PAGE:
Family Life in Disney Films

An esteemed reader with the glorious Slavic name of Stanislav offers the following challenge to Disney, the Devil-Mouse:

Certainly, the Devil Mouse only took off the mask completely after Roy Disney had passed, but anything produced under Eisner differed from the current Disney production only in that at the time they still have remembered to put poison into candy, instead of presenting it to audience as it is.

Agree in part and disagree in part. Modern Disney is entirely woke, and we have all seen the cloven hoof. But this was a corruption, not an ongoing evil present since the beginning.

If you think that I’m exaggerating, consider, just for starters, this: how many examples of unbroken, happy families can you name in the entire corpus of Disney works from that period? How many after we discard The Lion King where the plot just could not possibly work without someone having children at some point?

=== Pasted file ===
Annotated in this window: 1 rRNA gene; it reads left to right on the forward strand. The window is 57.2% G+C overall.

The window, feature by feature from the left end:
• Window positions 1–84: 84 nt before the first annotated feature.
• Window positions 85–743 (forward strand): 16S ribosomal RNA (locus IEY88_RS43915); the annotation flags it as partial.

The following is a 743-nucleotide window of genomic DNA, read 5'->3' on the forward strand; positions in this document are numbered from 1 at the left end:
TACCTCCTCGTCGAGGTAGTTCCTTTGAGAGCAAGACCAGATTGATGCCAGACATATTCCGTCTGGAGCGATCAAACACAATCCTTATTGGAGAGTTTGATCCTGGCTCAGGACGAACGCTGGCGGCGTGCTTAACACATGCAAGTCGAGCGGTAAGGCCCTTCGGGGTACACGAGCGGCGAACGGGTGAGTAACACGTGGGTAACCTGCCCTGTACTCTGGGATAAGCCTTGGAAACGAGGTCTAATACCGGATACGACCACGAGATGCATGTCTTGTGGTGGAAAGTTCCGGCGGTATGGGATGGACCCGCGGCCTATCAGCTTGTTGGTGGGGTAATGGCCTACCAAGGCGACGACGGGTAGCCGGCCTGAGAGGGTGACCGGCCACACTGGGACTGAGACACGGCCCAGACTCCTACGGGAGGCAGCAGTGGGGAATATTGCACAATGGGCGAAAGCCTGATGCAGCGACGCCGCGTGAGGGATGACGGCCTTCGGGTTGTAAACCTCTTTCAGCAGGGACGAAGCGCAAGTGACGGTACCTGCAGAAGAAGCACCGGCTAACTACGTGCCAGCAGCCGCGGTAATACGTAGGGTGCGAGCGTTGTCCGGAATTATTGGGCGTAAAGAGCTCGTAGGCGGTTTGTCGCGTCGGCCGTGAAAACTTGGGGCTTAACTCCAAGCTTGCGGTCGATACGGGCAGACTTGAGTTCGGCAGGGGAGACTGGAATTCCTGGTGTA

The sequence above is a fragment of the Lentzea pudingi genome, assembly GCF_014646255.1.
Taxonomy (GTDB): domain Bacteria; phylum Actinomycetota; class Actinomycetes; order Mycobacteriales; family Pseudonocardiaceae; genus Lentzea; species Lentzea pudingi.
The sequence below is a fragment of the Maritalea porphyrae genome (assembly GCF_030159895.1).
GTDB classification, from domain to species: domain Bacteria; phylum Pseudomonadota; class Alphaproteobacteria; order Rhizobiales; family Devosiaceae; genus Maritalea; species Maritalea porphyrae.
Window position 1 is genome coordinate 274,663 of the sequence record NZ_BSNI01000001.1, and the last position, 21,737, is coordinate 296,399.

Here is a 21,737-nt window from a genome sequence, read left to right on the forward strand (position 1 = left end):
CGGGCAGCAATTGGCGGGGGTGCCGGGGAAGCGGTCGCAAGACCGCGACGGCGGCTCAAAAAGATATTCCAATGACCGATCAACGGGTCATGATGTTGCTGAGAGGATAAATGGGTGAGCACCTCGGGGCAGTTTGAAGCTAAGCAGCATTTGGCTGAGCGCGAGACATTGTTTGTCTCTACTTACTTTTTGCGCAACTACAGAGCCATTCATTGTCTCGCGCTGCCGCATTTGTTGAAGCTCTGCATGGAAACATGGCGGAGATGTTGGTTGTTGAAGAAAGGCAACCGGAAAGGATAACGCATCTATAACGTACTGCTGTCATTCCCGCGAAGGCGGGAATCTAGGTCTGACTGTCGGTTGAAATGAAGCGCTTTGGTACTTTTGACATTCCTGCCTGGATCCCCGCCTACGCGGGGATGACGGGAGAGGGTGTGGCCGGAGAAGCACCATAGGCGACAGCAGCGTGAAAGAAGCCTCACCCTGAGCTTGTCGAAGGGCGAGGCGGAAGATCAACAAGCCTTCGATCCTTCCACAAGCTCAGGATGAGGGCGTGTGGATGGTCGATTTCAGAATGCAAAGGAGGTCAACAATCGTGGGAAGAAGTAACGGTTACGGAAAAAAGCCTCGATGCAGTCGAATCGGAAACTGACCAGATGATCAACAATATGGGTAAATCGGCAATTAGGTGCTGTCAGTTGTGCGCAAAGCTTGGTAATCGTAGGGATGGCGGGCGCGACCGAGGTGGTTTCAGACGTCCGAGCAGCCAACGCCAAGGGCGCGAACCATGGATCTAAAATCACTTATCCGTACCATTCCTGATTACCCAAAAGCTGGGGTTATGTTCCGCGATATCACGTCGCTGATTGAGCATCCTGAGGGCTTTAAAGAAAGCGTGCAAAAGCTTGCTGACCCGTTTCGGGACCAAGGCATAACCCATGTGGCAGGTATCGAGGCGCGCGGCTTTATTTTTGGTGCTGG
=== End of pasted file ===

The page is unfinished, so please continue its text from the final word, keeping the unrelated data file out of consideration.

I am not sure you are being fair: How many examples of unbroken, happy families can you name in early Disney, long before the rot set it, or for that matter, in any fairy tale or adventure story?

Let us count.

Snow White, Disney’s first film, the heroine was an orphan being raised by a wicked stepmother who meant to murder her.

Pinocchio was a puppet created and adopted by a toymaker, without a mother or anything like.

Dumbo is without a father, and his mother is in chains.

Bambi’s mother is shot in the third act, albeit he does have a rather impressive father who lives apart from her.

There is no hint of family life one way or the other in Mr. Toad’s Wild ride. Ichabod Crane is a bachelor.